After a customer pawned a television that he had leased from Rent-A-Center, the manager swore out a criminal complaint for theft of rental property. When the State subsequently retired the charges without prosecution, the customer sued Rent-A-Center and its manager for malicious prosecution and false imprisonment. Relying on language in the arbitration clause that it “shall be interpreted broadly as the law allows” to include “any dispute or controversy . . . based on any legal theory, including, but not limited to allegations based on . . . tort, fraud, . . . , [and] the common law . . . ,” the trial court entered an order compelling arbitration. However, the Mississippi Supreme Court reversed, holding that “the agreement did not contemplate” a criminal complaint, based in part on the fact that such claims were not specifically listed in the arbitration agreement. This case is troubling for the financial services industry in that plaintiffs may be able to avoid even very broadly worded arbitration clauses through inflammatory allegations or allegations related to criminal conduct. The case was styled Brian Ray Pedigo v. Rent-A-Center, Inc., Civil Action No. 2016-CA-00572-SCT.
With the Consumer Financial Protection Bureau (“CFPB”) now employing mystery shoppers, financial institutions must ensure that their branches are actually putting non-decimation policies into practice. As we reported here on July 1, BancorpSouth, a Mississippi-based bank, recently entered into a $10.6M settlement with the CFPB regarding alleged redlining in the Memphis market. That investigation was the CFPB’s first use of testing, also called “mystery shopping,” as an investigative tool. This practice, which has long been in use by the Department of Justice and the Department of Housing and Urban Development, involves sending both white and African American individuals into branch offices to determine whether white customers are treated more favorably than African American customers.
More information about the CFPB’s use of mystery shopper’s as well as the redlining settlement can be located here.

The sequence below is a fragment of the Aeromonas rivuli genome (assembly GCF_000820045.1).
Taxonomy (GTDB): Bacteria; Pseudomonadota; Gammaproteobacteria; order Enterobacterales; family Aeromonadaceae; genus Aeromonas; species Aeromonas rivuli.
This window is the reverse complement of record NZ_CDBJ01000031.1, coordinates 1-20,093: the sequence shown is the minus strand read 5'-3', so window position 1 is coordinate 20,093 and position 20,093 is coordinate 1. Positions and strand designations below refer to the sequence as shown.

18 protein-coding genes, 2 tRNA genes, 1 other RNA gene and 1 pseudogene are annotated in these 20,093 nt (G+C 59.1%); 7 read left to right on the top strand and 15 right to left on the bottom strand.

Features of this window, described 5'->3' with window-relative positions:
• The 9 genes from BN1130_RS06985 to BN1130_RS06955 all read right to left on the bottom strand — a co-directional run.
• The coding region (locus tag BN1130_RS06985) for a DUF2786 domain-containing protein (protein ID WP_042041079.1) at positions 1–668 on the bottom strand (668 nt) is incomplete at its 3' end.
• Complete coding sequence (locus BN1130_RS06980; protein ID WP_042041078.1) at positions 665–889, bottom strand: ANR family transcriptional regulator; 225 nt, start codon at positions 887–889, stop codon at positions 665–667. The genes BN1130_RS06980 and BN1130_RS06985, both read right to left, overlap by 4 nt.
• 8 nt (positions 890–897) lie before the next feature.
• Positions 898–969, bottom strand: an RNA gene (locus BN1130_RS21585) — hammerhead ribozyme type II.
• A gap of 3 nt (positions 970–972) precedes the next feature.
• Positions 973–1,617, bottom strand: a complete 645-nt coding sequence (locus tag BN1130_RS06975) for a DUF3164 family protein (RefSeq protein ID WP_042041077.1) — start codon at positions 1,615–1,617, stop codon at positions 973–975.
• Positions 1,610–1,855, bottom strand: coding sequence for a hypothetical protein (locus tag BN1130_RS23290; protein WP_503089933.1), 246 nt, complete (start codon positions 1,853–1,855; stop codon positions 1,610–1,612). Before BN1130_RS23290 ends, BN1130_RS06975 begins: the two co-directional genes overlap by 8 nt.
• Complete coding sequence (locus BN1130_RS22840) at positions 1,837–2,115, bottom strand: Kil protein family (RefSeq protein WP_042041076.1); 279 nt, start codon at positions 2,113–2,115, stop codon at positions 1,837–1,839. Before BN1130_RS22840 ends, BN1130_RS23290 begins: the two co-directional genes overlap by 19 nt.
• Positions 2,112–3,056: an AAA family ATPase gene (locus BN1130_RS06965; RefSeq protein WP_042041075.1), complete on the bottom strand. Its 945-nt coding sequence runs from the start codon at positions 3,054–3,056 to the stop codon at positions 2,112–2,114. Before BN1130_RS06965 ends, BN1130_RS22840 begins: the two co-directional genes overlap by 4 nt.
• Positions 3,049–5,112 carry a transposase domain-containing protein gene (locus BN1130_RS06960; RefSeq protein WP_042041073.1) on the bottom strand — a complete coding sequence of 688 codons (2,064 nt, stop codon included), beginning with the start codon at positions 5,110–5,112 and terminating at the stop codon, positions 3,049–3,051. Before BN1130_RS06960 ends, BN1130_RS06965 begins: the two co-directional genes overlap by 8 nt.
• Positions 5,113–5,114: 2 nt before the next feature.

In a case that demonstrates the scope of the Consumer Financial Protection Bureau’s (“CFPB’s”) reach, the CFPB and Department of Justice (“DOJ”) have entered into a settlement with BancorpSouth totaling almost $10,600,000 over alleged redlining. Redlining is the practice of denying services or raising prices to residents of certain geographic areas based upon their racial or ethnic makeup. The term was coined from the practice by lenders of marking in red areas on maps of cities that were not desirable for mortgage loans.
According to the CFPB and DOJ, when BancorpSouth expanded into the Memphis market, it did not build any branches in neighborhoods with large minority populations. Further, nearly all of its loans allegedly originated outside minority neighborhoods. The fine was announced as part of a settlement between BancorpSouth and the government under which, if approved by the court, Bancorp South will provide $4,000,000 in direct loan subsidies in minority neighborhoods, spend at least $800,000 on community programs and minority outreach, pay $2,780,000 to African American customers who were overcharged or denied credit, and pay a $3,000,000 penalty. Although it settled with the government, BancorpSouth did not admit guilt.
The CFPB is showing that its enforcement actions are not limited to larger companies and that it will file actions in federal courts across the country. On May 11, 2016, it filed an enforcement action against Mississippi payday lender All American Check Cashing in the United States District Court for the Southern District of Mississippi. In its complaint, the CFPB alleged that all American took steps to hide its fee from customers, going so far as to train its employees to “NEVER TELL THE CUSTOMER THE FEE.” Further, the CFPB alleges that All American took steps to prevent customers who had changed their minds from cancelling transactions. According to the CFPB, these actions would constitute “unfair, deceptive, or abusive acts” under 12 U.S.C.A. ss 5531 and 5536, portions of the Consumer Financial Protection Act.